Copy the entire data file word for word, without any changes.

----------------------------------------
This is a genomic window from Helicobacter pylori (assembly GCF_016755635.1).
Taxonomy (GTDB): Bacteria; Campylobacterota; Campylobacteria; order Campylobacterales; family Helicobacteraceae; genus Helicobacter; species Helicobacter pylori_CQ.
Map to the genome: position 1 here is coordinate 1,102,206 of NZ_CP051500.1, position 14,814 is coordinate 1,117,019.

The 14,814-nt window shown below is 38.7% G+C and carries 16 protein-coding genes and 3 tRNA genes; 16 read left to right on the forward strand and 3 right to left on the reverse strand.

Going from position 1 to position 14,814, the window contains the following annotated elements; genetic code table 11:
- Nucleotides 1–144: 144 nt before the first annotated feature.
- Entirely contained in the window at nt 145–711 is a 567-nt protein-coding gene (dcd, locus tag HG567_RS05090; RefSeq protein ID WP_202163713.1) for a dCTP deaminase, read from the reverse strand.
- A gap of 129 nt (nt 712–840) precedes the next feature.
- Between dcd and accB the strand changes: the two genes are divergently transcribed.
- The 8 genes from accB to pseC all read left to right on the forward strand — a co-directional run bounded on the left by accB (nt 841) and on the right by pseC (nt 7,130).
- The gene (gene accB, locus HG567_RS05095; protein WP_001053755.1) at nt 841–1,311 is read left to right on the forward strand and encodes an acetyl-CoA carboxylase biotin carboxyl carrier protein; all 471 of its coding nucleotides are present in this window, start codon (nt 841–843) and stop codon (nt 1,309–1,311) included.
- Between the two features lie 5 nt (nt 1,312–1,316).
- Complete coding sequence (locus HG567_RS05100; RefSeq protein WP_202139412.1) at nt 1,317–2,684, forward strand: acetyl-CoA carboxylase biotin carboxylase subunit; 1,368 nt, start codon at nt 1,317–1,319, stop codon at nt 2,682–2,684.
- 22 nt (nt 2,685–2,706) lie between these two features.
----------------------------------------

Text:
This is a genomic window from Helicobacter pylori (assembly GCF_016755635.1).
Taxonomy (GTDB): Bacteria; Campylobacterota; Campylobacteria; order Campylobacterales; family Helicobacteraceae; genus Helicobacter; species Helicobacter pylori_CQ.
Map to the genome: position 1 here is coordinate 1,102,206 of NZ_CP051500.1, position 14,814 is coordinate 1,117,019.

The 14,814-nt window shown below is 38.7% G+C and carries 16 protein-coding genes and 3 tRNA genes; 16 read left to right on the forward strand and 3 right to left on the reverse strand.

Going from position 1 to position 14,814, the window contains the following annotated elements; genetic code table 11:
- Nucleotides 1–144: 144 nt before the first annotated feature.
- Entirely contained in the window at nt 145–711 is a 567-nt protein-coding gene (dcd, locus tag HG567_RS05090; RefSeq protein ID WP_202163713.1) for a dCTP deaminase, read from the reverse strand.
- A gap of 129 nt (nt 712–840) precedes the next feature.
- Between dcd and accB the strand changes: the two genes are divergently transcribed.
- The 8 genes from accB to pseC all read left to right on the forward strand — a co-directional run bounded on the left by accB (nt 841) and on the right by pseC (nt 7,130).
- The gene (gene accB, locus HG567_RS05095; protein WP_001053755.1) at nt 841–1,311 is read left to right on the forward strand and encodes an acetyl-CoA carboxylase biotin carboxyl carrier protein; all 471 of its coding nucleotides are present in this window, start codon (nt 841–843) and stop codon (nt 1,309–1,311) included.
- Between the two features lie 5 nt (nt 1,312–1,316).
- Complete coding sequence (locus HG567_RS05100; RefSeq protein WP_202139412.1) at nt 1,317–2,684, forward strand: acetyl-CoA carboxylase biotin carboxylase subunit; 1,368 nt, start codon at nt 1,317–1,319, stop codon at nt 2,682–2,684.
- 22 nt (nt 2,685–2,706) lie between these two features.